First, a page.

Search Images Maps Play YouTube News Gmail Drive More »
Sign in
Screen reader users: click this link for accessible mode. Accessible mode has the same essential features but works better with your reader.

Patents

  1. Advanced Patent Search
Publication numberUS6870635 B1
Publication typeGrant
Application numberUS 09/572,029
Publication dateMar 22, 2005
Filing dateMay 16, 2000
Priority dateMay 16, 2000
Fee statusPaid
Publication number09572029, 572029, US 6870635 B1, US 6870635B1, US-B1-6870635, US6870635 B1, US6870635B1
InventorsPhillip Keith Hoskins, Steven G. Ludwig
Original AssigneeInternational Business Machines Corporation
Export CitationBiBTeX, EndNote, RefMan
External Links: USPTO, USPTO Assignment, Espacenet
System and method for managing print objects using stacked objects queue
US 6870635 B1
Abstract
A system, apparatus, method and program for controlling and tracking printable object headers associated with print objects being processed for printing in a printing system. The print object headers are provided in a plurality of queues, which are serially arranged in a stacked queue configuration. Print object headers are received at a first one of the queues, and as additional print object headers enter the stacked object queue via the first queue, they are controllably shifted through the remaining queues as they become available.
Images(13)
Previous page
Next page
Claims(53)
1. A print object management apparatus for storing print object header information corresponding to a plurality of concurrently pending print objects, comprising:
a plurality of serially-coupled header queues, each configured to receive and store the print object header information associated with one of the concurrently pending print objects;
a validity storage module to store a plurality of validity indicators for each of the serially-coupled header queues, to indicate whether each respective serially-coupled header queues is storing valid print object header information; and
a print control processor configured and arranged to serially shift the print-object header information to the serially-coupled header queues that are not associated with valid print object header information.
2. The print object management apparatus as in claim 1, further comprising means for determining whether print object header information in a particular one of the serially-coupled header queues is active on a particular scanline, to facilitate selection of a respective print object for transfer to a print head.
3. The print object management apparatus as in claim 1, wherein the validity storage module comprises a plurality of valid-data registers, one for each of the header queues to store the validity indicator for a respective one of the serially-coupled header queues.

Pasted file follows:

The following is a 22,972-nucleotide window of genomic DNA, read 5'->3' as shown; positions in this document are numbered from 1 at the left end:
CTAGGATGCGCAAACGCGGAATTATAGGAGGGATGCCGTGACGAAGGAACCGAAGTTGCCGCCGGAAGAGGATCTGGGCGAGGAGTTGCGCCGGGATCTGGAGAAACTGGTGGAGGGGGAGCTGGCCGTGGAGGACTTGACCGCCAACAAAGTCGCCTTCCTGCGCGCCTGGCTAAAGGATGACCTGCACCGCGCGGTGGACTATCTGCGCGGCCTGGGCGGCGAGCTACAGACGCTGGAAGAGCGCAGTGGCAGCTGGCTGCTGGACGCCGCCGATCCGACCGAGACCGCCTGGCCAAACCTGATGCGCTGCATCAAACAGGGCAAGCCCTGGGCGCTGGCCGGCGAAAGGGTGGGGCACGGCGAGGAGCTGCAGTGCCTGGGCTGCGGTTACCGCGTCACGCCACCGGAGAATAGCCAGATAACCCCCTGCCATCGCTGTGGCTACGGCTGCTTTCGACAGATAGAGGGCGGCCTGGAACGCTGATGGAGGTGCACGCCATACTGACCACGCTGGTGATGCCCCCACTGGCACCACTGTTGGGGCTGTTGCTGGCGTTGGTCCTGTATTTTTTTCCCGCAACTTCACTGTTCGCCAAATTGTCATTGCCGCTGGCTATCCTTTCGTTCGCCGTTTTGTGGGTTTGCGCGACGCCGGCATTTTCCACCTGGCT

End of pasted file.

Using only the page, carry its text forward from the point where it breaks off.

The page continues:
4. The print object management apparatus as in claim 3, wherein the print control processor is further configured and arranged to serially shift the validity indicators through the valid-data registers as the print object header information is shifted through the serially-coupled header queues.
5. The print object management apparatus as in claim 4, further comprising a shift control module coupled to the validity storage module to coordinate a shift timing of the validity indicators such that the validity indicators are disregarded as the print object header information is shifted through the serially-coupled header queues.
6. The print object management apparatus as in claim 5, wherein the shift control module comprises a plurality of valid-shadow registers for temporarily storing a state of a respective one of the valid-data registers as the print object header information is shifted through the serially-coupled header queues.
7. The print object management apparatus as in claim 1, further comprising means for controlling shifting of the validity indicators as the print object header information is being shifted between the serially-coupled header queues.
8. The print object management apparatus as in claim 1, wherein the print control processor is further configured and arranged to concurrently print each of the concurrently pending print objects according to its respective print object header information stored in the serially-coupled header queues.
9. The print object management apparatus as in claim 1, wherein each of the serially-arranged header queues comprises one or more queue registers to respectively retain one or more print control parameters of the print object header information.
10. The print object management apparatus as in claim 9, wherein the queue registers are arranged in a serial register set in which the print control parameters are serially shifted as the print object header information is shifted.
11. The print object management apparatus as in claim 1, wherein at least one of the serially-coupled header queues is a prefetch queue to receive the print object header information for a subsequent print object, and wherein the print control processor is further configured and arranged to serially shift the print object header information from the prefetch queue to a serially-coupled header queue that is not associated with valid print object header information.
12. The print object management apparatus as in claim 11, a memory to store the print objects and the associated print object header information, wherein the, memory is coupled to the prefetch queue to supply the print objects and associated print object header information upon execution of a memory fetch operation.